Diabetes doubles the risk of developing heart failure (HF). As the prevalence of diabetes grows, so will HF unless the mechanisms connecting these diseases can be identified. Methylglyoxal (MG) is a glycolysis by-product that forms irreversible modifications on lysine and arginine, called glycation. We previously found that myofilament MG glycation causes sarcomere contractile dysfunction and is increased in patients with diabetes and HF. The aim of this study was to discover the molecular mechanisms by which MG glycation of myofilament proteins cause sarcomere dysfunction and to identify therapeutic avenues to compensate. In humans with type 2 diabetes without HF, we found increased glycation of sarcomeric actin compared to non-diabetics and it correlated with decreased calcium sensitivity. Depressed calcium sensitivity is pathogenic for HF, therefore myofilament glycation represents a promising therapeutic target to inhibit the development of HF in diabetics. To identify possible therapeutic targets, we further defined the molecular actions of myofilament glycation. Skinned myocytes exposed to 100 μM MG exhibited decreased calcium sensitivity, maximal calcium-activated force, and crossbridge kinetics. Replicating MG's functional affects using a computer simulation of sarcomere function predicted simultaneous decreases in tropomyosin's blocked-to-closed rate transition and crossbridge duty cycle were consistent with all experimental findings. Stopped-flow experiments and ATPase activity confirmed MG decreased the blocked-to-closed transition rate. Currently, no therapeutics target tropomyosin, so as proof-of-principal, we used a n-terminal peptide of myosin-binding protein C, previously shown to alter tropomyosin's position on actin. C0C2 completely rescued MG-induced calcium desensitization, suggesting a possible treatment for diabetic HF.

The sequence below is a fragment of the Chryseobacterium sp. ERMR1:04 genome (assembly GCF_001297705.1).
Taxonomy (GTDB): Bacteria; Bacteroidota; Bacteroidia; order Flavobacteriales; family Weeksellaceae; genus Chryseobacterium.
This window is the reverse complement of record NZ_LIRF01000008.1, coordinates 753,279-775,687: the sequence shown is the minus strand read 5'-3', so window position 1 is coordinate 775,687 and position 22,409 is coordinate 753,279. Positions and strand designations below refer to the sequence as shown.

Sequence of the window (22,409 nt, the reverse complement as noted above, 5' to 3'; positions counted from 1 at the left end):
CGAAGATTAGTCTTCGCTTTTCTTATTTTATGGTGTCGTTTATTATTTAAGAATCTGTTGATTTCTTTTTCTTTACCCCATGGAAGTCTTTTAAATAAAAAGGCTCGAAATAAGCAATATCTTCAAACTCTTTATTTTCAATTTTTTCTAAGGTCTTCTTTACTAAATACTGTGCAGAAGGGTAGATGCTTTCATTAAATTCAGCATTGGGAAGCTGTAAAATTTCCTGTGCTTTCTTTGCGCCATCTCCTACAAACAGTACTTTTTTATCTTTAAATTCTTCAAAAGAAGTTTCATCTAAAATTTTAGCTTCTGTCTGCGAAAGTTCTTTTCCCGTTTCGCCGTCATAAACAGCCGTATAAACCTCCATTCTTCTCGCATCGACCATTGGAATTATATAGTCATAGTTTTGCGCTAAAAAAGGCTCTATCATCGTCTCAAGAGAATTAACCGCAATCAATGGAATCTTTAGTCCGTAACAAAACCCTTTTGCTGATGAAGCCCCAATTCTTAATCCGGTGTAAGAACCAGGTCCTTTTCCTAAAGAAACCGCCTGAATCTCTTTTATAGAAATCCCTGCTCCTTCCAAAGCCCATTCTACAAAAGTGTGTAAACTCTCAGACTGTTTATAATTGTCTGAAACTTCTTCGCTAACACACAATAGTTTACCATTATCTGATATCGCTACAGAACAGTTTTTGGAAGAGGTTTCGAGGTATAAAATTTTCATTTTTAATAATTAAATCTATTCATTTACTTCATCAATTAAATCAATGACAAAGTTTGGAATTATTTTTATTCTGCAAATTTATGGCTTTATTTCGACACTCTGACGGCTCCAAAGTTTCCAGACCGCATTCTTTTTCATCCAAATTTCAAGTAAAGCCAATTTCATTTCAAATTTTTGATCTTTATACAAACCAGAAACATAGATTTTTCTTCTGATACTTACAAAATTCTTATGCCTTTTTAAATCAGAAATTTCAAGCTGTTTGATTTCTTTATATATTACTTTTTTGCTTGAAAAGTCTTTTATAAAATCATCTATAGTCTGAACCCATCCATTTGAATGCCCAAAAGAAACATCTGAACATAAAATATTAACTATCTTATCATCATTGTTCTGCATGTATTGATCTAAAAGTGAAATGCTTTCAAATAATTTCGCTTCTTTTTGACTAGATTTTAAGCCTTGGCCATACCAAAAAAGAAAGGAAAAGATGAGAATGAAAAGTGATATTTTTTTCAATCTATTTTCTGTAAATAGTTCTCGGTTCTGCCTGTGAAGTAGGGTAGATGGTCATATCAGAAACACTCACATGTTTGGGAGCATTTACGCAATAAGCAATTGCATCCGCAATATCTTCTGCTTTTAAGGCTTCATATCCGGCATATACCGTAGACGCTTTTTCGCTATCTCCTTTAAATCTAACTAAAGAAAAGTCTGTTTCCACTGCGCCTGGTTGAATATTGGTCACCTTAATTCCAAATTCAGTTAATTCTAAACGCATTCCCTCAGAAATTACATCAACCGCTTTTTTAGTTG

- Myofilament glycation
- myBPC C0C2